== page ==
Switch from JAGS to PyMC. Now.

In the process of trying out some models with different tools I found an extremely intuitive and fast version of JAGS. It’s called PyMC.

Here is an example that should convince you about how easy would it be to switch from one to the other.
Let’s have a look at the R code and Jags for a fairly simple model.


x = rnorm(15,25,2)
data = list(x=x, n=length(x))
hyper = list (a=3, b=8, cc=10, d=1/100)
init = list(mu=0, tau=1)

mymodel = "model {
  for (i in 1:n) {

model=jags.model(textConnection(mymodel), data=append(data,hyper), inits=init)

output = coda.samples(model=model, variable.names=c("mu", "tau"), n.iter=10000, thin=1)

And now the best: Python.

import pymc
import numpy as np
import pandas as pd
import matplotlib.pyplot as plt
import pymc.graph 

# we should get mu=25 and tau=2
# HUGE discrepancy wrt rjags on same dataset (cannot estimate std deviation)

x = np.random.normal(25,2,15)
n = len(x)

mu = pymc.Normal("mu", 10, .001)
tau = pymc.Gamma("tau", 3, 8)
xdata = pymc.Normal("xdata", mu, tau, value=x, observed=True)

# finally, "model" our observed y values as above
#y = pymc.Normal("y", y_pred, err, value=depvar, observed=True)

testmodel = pymc.Model([mu, xdata, tau])
mcmc = pymc.MCMC(testmodel)
mcmc.sample(10000, 1000)

pred_mu  = mcmc.trace("mu")[:]
pred_tau = mcmc.trace("tau")[:]


This code will generate the plot below
pymc_mu pymc_tau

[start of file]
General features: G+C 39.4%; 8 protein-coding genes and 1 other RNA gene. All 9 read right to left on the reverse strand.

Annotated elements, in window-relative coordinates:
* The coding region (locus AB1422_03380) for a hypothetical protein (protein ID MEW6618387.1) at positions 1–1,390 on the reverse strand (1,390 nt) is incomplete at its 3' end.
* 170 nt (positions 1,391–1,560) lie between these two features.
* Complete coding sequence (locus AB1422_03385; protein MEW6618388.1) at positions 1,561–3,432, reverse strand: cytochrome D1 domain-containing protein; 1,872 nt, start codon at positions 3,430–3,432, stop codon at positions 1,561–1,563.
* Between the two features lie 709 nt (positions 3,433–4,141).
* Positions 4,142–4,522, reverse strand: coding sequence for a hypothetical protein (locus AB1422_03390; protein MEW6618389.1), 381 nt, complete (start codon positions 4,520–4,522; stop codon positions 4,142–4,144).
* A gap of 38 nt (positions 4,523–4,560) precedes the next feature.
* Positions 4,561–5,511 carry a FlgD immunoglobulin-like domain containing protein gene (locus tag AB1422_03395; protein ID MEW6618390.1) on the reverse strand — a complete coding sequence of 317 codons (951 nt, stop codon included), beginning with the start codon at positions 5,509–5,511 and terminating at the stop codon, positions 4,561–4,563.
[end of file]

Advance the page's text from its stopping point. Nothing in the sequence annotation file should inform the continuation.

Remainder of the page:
And here is the estimation of JAGS.



Plots are very similar, of course. I found PyMC definitely more readable.

What do you think?

About Piggy

I am Piggy and I spend my life reading about math and of course eating. I love science and I support my flatmate who provides me problems to solve and, well, food.
This entry was posted in General, Statistics and R and tagged , , , , , , . Bookmark the permalink.

5 Responses to Switch from JAGS to PyMC. Now.

  1. pooks says:

    Hi, do you happen to know which is faster: RJAGS or PyMC?
    I would love to see some benchmarks!

    • Piggy says:

      You could try this out https://gist.github.com/fonnesbeck/018afc7d71d6a7ef1cd4
      The issue however is not only speed (I never ran benchmarks to compare but I assume that a numpy-based library is indeed faster). The benefits come with a more homogeneous environment due to the fact that in PyMC you write your model in Python as well. You also have the intrinsic limitations of R in terms of memory management. It’s really really bad, compared to the Python virtual machine. This leads to fundamental problems whenever dealing with very large datasets. If you find a better benchmark, feel free to post and update this comments. Thanks in advance and good luck!

  2. pooks says:

    Thanks Piggy!

    Are you using PyMC3 rather than PyMC2?
    Also, do you by any chance have an example of how to implement a mixed model using PyMC?

    • Piggy says:

      PyMC3 is under development. A pity because it uses Theano and Hamiltonian Montecarlo (way faster than MCMC). So far I am using PyMC2 which is good enough too. There is plenty of documentation to learn PyMC. When I have some time I will update my github with some code (I am still organizing my library and moving it from Bitbucket to GitHub). Sorry for the delay ;)

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